Abercrombie case exposes religious discrimination

Court case plaintiff Samantha Elauf posts pictures on her public blog, showing her unique sense of style while wearing her hijab.

Court case plaintiff Samantha Elauf posts pictures on her public blog, showing her unique sense of style while wearing her hijab.

By Jasmine Baten, Photo Editor

“Apologies, but you can’t work here because we think you may be too religious.”

This not-quite-word-for-word statement nonetheless captures the general sentiment given by an Oklahoma Abercrombie and Fitch store when it refused to hire Samantha Elauf, a then-17-year- old Muslim girl wearing a hijab, a headscarf worn by many Muslim women after puberty.

The refusal sparked a controversy, eventually resulting in the Feb. 25 Elauf vs. Abercrombie Supreme Court case regarding religious discrimination in hiring policies. The court ruled in Elauf’s favor, stating that the store should have pursued possibilities of accommodation as it wasn’t Elauf’s responsibility to do so.

Though the court’s verdict may seem like the obvious answer, it’s one that brings up the elephant in the room issue—despite the United States being a diverse nation, much of the country is ignorant. This ignorance is reasonable up to the point where it can be construed as discrimination. Even though CHS is in the middle of a diverse, liberal area, it’s important that students and staff be aware that discrimination runs deep and is everywhere.

It’s essential that students take it upon themselves to become educated adults because the main issue here is that the Oklahoma Abercrombie store didn’t fully understand that Elauf’s hijaab had religious meaning.

According to a February 25 Guardian article, Elauf was refused the job without being told why. When she inquired, she was told that she didn’t meet the store’s “Look Policy.”

Let’s take a moment to think about this. The store didn’t understand her religious garment, which is understandable in a place with very few Muslims. But to not understand to the point where it reaches the Supreme Court is not ignorance. It’s just discrimination.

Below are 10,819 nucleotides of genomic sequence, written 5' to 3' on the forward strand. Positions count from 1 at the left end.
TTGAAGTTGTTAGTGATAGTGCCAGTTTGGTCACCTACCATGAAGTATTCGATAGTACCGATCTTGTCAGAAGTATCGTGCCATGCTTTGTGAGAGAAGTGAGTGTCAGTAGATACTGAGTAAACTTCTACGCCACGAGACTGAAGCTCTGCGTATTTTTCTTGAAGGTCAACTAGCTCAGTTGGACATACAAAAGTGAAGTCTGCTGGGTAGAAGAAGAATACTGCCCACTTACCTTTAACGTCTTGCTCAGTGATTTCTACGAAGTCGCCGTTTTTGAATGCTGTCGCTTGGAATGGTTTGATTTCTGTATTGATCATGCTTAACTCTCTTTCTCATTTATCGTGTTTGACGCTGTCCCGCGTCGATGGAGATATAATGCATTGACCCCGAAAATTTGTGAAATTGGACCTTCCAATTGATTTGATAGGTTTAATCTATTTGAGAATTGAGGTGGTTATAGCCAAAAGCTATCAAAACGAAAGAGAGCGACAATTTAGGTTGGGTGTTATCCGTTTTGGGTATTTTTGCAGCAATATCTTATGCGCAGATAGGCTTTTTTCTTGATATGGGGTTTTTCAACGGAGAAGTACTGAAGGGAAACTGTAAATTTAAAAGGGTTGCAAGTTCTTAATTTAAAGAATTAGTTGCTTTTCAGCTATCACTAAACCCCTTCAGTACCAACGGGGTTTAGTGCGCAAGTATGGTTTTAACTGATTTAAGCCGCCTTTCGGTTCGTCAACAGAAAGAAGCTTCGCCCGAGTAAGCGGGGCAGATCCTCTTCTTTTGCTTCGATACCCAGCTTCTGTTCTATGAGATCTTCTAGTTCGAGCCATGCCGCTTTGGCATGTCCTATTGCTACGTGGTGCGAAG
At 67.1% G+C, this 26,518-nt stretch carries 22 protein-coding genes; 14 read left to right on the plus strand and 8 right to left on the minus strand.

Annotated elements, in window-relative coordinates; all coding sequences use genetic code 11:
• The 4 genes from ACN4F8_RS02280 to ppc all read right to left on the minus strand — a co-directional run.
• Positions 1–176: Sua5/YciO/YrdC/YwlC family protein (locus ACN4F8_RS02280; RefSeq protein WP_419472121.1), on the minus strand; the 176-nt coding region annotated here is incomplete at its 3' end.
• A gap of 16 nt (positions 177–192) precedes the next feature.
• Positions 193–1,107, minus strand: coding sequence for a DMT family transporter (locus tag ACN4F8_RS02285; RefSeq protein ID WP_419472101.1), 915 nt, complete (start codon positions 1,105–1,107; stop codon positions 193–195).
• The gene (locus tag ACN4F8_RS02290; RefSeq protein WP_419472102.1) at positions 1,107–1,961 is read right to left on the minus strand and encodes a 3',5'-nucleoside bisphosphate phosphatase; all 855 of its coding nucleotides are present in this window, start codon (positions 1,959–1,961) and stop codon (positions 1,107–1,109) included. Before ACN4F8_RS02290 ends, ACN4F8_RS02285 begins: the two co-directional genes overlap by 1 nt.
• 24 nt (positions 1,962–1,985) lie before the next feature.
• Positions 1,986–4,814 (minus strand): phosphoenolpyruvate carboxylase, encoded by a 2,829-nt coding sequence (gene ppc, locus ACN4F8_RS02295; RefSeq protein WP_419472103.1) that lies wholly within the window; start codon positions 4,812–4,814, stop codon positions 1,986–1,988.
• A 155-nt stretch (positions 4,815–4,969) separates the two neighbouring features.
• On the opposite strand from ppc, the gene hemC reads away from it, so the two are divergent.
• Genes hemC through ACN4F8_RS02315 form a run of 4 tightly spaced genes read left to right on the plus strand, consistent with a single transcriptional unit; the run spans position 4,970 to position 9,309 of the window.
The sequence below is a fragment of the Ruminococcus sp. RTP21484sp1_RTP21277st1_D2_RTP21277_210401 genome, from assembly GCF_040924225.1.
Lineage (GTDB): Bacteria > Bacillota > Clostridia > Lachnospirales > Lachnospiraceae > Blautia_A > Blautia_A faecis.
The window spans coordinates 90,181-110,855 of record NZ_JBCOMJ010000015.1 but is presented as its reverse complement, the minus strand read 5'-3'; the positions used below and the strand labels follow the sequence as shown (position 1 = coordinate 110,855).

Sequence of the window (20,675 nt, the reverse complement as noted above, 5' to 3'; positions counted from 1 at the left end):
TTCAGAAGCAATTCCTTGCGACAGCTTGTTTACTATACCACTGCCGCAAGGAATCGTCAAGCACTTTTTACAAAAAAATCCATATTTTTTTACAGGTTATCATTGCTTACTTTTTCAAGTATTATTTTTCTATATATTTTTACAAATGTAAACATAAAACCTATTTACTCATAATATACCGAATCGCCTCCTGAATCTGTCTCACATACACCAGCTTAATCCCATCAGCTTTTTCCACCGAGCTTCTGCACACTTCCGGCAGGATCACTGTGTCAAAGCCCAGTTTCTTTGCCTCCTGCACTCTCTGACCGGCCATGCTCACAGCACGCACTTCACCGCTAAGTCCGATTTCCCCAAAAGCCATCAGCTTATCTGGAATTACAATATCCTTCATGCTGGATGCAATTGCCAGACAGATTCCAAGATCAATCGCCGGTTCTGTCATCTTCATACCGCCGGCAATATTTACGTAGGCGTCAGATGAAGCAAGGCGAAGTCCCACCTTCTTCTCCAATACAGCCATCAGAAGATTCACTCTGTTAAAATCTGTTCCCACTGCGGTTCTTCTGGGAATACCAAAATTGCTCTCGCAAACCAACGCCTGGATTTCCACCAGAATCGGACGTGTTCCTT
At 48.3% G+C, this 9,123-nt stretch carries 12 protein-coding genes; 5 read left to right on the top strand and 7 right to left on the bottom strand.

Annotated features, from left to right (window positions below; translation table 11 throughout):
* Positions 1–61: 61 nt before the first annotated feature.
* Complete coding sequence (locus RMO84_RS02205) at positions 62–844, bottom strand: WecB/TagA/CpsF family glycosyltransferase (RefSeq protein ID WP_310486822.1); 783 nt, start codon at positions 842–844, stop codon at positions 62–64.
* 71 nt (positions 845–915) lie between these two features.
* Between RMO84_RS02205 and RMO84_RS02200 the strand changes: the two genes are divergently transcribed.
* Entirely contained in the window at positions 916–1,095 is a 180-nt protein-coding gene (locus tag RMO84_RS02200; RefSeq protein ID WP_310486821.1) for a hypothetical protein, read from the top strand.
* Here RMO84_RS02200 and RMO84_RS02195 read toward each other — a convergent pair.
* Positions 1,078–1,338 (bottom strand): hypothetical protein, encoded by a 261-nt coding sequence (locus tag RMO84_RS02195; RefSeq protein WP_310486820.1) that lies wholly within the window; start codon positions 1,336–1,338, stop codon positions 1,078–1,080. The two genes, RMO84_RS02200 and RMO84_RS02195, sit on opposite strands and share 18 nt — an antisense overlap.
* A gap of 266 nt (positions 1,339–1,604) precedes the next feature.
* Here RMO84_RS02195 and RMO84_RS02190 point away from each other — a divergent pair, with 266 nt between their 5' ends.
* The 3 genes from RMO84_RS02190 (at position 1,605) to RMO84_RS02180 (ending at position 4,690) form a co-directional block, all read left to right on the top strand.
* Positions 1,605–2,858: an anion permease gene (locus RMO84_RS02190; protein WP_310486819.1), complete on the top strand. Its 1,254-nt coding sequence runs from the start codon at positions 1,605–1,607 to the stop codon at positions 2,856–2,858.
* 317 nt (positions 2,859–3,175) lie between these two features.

A case pertaining to religious discrimination in hiring processes seemed open and shut. If it went to the Supreme Court, then that means there was truly deliberation over whether or not Elauf was wronged. So now when Muslim girls who wear a hijab go out to find jobs, will they have to deal with the same dismissive mind-set? Will they have to fight against ignorance, discrimination, and complacent attitudes towards the prejudice?

It’s very likely. But it’s certainly not fair.

The United States prides itself on 49.5 million school children reciting a pledge that ends with “liberty and justice for all” daily. It’s time that this nation lives up to the label.

There is no excuse for not knowing the religious significance of a hijab, because in a world with Google, it could have been explained in a few paragraphs. The store not knowing translates to the store not caring.

And that not caring can really only mean one thing. The store knew what the hijab signified, but chose not to hire Elauf simply because it did not want to hire a Muslim.

To make the matter a little more infuriating, there really was no other reason why Elauf wasn’t hired. She has a fashion blog, called StyleSetter, where she posts her trendy outfits and reviews her designer accessories.

To put it simply, she has taste, and enough of it to be creative with Abercrombie’s “Look Policy,” which she would have likely have followed and just worn an Abercrombie scarf as her hijab.

The Equal Employment Opportunity Council (EEOC) sued Abercrombie on behalf of Elauf, claiming that the store violated Title VII of the Civil Rights Act, which makes it illegal to “fail or refuse to hire or to discharge any individual … because of such individual’s race, color, religion, sex, or national origin.”

Though there will always be prejudice in the world, it’s almost unbelievable that religious discrimination in the workplace still has to be addressed on a national level in 2015.

Because of its time in the Supreme Court, the case has brought attention to an important issue— our society’s default defense mechanism against anything foreign—discriminate and then declare innocence by claiming ignorance.

The court’s verdict reflects this country’s values introduced in the Bill of Rights and reinforced in numerous clauses indicating separation of church and state and equal opportunities for citizens.

The Equal Opportunity Act of 1972 was passed to protect U.S. employees from discrimination in the workplace based upon race, religion, sex, or nationality.

According to the Daily Developments in Equal Employment Opportunity Law Archives, the store fell short of its Equal Opportunity Act duties.

In an area as diverse as MCPS, it’s easy for students to feel as though this case was just an anomaly, but it’s important to see that this case really does affect people in all areas of the nation. In this case, the court made the right decision, and there’s only progress from here. The solution is clear—be aware and open-minded, and the world has a chance of becoming a better, less prejudiced place.